Dogs in schools: MM meet the gentle giant turning heads at Bolton’s Rumworth School

Indie has presence. A nine stone malamute cross dog, he commands your attention as soon as he enters the room.

This gentle and affectionate giant has become a favourite with school children at Rumworth School in Bolton.

Every Monday Indie and his owner, Fran Gray, visit the school as part of their volunteering work to help improve literacy and social skills among children with learning difficulties and special needs.

Officially known as Animal Assisted Interventions (AAI), the presence of dogs in classrooms is increasingly seen as an effective way of creating positive changes in children towards learning by improving their motivation and decreasing their anxiety and stress levels.

Proponents of the scheme argue that AAI not only helps children to improve their reading and writing skills, but it also helps them to learn how to express their feelings and enter into more trusting relationships, thereby increasing children’s self-esteem and social awareness.

This has led to a huge increase in the number of dogs in schools, a trend that looks set to continue, particularly after the vice-chancellor of Buckingham University, Sir Anthony Seldon, gave his endorsement to the initiative.

Sir Anthony told an audience attending the Ultimate Wellbeing in Education Conference in March, that having a dog or another pet in the classroom was “a powerfully cost effective way of helping children feel more secure at school” and recommended that all schools should consider having one.

Yet there is growing unease among professional dog handlers and dog charities about what they see as the unstructured and unregulated way in which dogs are being introduced into schools.


In particular, they are concerned about how little attention is being paid to the welfare of the dogs, their temperamental suitability for working with children, and to the knowledge and competence of the dog handler.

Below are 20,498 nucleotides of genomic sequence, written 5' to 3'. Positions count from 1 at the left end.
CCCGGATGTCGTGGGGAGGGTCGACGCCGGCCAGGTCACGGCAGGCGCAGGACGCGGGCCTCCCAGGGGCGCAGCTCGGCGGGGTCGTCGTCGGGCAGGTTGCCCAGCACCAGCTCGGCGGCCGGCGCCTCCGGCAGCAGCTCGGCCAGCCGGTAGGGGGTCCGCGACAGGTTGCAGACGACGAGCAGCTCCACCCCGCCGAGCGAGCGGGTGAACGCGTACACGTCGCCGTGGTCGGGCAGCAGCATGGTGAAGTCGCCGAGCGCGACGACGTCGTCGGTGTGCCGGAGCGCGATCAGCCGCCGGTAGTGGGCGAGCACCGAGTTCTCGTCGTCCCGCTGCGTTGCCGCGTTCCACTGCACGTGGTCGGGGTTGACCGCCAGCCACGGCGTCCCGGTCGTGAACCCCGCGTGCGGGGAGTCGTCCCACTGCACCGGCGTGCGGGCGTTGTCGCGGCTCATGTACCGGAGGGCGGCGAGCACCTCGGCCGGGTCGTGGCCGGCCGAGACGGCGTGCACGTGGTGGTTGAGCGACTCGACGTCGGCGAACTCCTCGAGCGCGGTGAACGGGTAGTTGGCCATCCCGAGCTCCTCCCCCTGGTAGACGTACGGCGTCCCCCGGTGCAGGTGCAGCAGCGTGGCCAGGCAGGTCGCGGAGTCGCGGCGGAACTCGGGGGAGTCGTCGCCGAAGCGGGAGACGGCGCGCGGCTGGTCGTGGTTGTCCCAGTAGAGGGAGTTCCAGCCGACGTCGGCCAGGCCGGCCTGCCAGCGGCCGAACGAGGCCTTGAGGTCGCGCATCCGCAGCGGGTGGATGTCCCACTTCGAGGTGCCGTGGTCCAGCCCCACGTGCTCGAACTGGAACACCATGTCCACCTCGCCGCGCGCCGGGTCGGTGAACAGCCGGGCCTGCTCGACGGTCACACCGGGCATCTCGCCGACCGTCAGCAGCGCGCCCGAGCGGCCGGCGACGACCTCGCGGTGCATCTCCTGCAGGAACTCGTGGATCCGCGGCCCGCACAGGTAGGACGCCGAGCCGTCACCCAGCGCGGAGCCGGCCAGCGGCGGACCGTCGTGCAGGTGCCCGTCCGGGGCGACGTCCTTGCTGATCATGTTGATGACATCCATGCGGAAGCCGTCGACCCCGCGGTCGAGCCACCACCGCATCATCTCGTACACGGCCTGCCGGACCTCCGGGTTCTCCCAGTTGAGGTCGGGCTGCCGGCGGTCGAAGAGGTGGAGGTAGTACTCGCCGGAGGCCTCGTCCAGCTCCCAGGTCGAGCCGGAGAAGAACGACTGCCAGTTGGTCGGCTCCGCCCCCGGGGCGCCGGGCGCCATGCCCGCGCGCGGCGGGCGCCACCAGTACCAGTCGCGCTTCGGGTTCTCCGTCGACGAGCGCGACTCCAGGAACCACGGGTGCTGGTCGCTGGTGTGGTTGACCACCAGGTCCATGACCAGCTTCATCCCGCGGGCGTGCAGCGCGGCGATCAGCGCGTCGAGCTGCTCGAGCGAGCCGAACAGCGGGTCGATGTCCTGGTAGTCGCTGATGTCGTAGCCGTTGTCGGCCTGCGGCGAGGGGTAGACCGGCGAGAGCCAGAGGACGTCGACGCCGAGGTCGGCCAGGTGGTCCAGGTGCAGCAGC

A failure to take these issues into proper consideration could seriously compromise the safety of the children, leading to an increased risk of a dog biting a child.

The Dog Trust Charity even felt the need to issue its own warning in response to Sir Anthony’s remarks.

While acknowledging the potential benefits of being around dogs, a statement on the Charity’s website said: “A classroom can be a noisy and unpredictable place and could tire and stress any dog who visits.

“Having a dog in every school is not something we’d recommend, and is not likely to be in the interests of dog welfare.”

These concerns are shared strongly by Fran Gray. A former special needs teacher at Oakwood Academy, she is also an experienced dog handler, who started volunteering in schools with Indie in 2015.

Initially she did this through the charity Pets as Therapy (PAT), participating in their Read2Dogs scheme, before starting her own project with Rumworth school in January of this year.

What worries Fran above all is that with no legally binding procedures or regulations currently in place, schools are setting themselves up for failure.

SELF-ESTEEM: Fran told MM one autistic girl has learned to do tricks with Indie – a hugely positive step for the youngster

The extent of the lack of oversight is summed up by the fact that Ofsted requires no official documentation for the dog, nor does it insist on meeting the handler and checking on their qualifications.

Therefore, she is keen to promote good practice to ensure the safety of the children, as well as maximising the benefits of AAI.


There are a number of key considerations. The dog must have passed a temperament assessment, carried out by an independent body.

In the case of Indie, he was assessed by both PAT and a dog trainer accredited by the Kennel Club. As Fran says: “You need a dog with a balanced temperament and this is where Indie comes into his own.

“He has a playful side to him but is also able to settle straightaway. He has the ability to switch on and off, depending on circumstances.

“You want a dog that has personality, character, that will make you laugh and will be a little bit rascally and mischievous. That is important to this line of work.”

The dog should be older than 12 months, as a younger dog will still be teething and requires much more sleep, which is not possible in a working environment, making its behaviour less predictable.

At the same time, there must be an established bond and understanding between the handler and the dog. This normally means that they should have been together for at least six months

Fran stresses that “the effectiveness of an animal’s intervention comes from a knowledgeable handler” and that handlers should be able to demonstrate this as well as being able to show that they have a working knowledge of how schools are organised.

Ultimately the handler should know what the needs of the dog are and be able to read the dog for any signs of distress and tiredness and to cater for this by providing the dog with a safe space into which it can retreat at such moments.